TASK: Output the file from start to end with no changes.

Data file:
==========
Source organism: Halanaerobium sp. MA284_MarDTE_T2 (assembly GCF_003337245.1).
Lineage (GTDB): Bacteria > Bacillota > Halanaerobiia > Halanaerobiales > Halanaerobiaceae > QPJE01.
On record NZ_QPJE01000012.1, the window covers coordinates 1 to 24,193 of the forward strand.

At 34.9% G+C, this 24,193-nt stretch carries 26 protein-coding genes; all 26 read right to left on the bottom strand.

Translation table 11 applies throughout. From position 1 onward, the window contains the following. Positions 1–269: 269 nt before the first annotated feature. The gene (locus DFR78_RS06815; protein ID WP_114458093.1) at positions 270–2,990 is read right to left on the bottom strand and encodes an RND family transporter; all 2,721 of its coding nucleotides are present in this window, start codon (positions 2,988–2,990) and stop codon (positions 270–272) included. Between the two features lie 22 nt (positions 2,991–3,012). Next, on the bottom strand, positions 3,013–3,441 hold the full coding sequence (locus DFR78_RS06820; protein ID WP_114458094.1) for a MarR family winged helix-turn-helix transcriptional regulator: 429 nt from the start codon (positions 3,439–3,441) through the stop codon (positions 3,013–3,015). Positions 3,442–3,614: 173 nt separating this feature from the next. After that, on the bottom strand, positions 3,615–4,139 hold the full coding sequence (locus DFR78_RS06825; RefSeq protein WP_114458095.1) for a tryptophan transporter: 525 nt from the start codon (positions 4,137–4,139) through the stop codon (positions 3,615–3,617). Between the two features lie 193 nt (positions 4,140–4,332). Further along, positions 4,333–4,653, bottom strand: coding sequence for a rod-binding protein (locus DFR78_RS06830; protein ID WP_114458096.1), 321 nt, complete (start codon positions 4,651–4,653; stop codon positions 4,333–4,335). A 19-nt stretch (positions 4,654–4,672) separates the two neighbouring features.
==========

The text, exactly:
Source organism: Halanaerobium sp. MA284_MarDTE_T2 (assembly GCF_003337245.1).
Lineage (GTDB): Bacteria > Bacillota > Halanaerobiia > Halanaerobiales > Halanaerobiaceae > QPJE01.
On record NZ_QPJE01000012.1, the window covers coordinates 1 to 24,193 of the forward strand.

At 34.9% G+C, this 24,193-nt stretch carries 26 protein-coding genes; all 26 read right to left on the bottom strand.

Translation table 11 applies throughout. From position 1 onward, the window contains the following. Positions 1–269: 269 nt before the first annotated feature. The gene (locus DFR78_RS06815; protein ID WP_114458093.1) at positions 270–2,990 is read right to left on the bottom strand and encodes an RND family transporter; all 2,721 of its coding nucleotides are present in this window, start codon (positions 2,988–2,990) and stop codon (positions 270–272) included. Between the two features lie 22 nt (positions 2,991–3,012). Next, on the bottom strand, positions 3,013–3,441 hold the full coding sequence (locus DFR78_RS06820; protein ID WP_114458094.1) for a MarR family winged helix-turn-helix transcriptional regulator: 429 nt from the start codon (positions 3,439–3,441) through the stop codon (positions 3,013–3,015). Positions 3,442–3,614: 173 nt separating this feature from the next. After that, on the bottom strand, positions 3,615–4,139 hold the full coding sequence (locus DFR78_RS06825; RefSeq protein WP_114458095.1) for a tryptophan transporter: 525 nt from the start codon (positions 4,137–4,139) through the stop codon (positions 3,615–3,617). Between the two features lie 193 nt (positions 4,140–4,332). Further along, positions 4,333–4,653, bottom strand: coding sequence for a rod-binding protein (locus DFR78_RS06830; protein ID WP_114458096.1), 321 nt, complete (start codon positions 4,651–4,653; stop codon positions 4,333–4,335). A 19-nt stretch (positions 4,654–4,672) separates the two neighbouring features.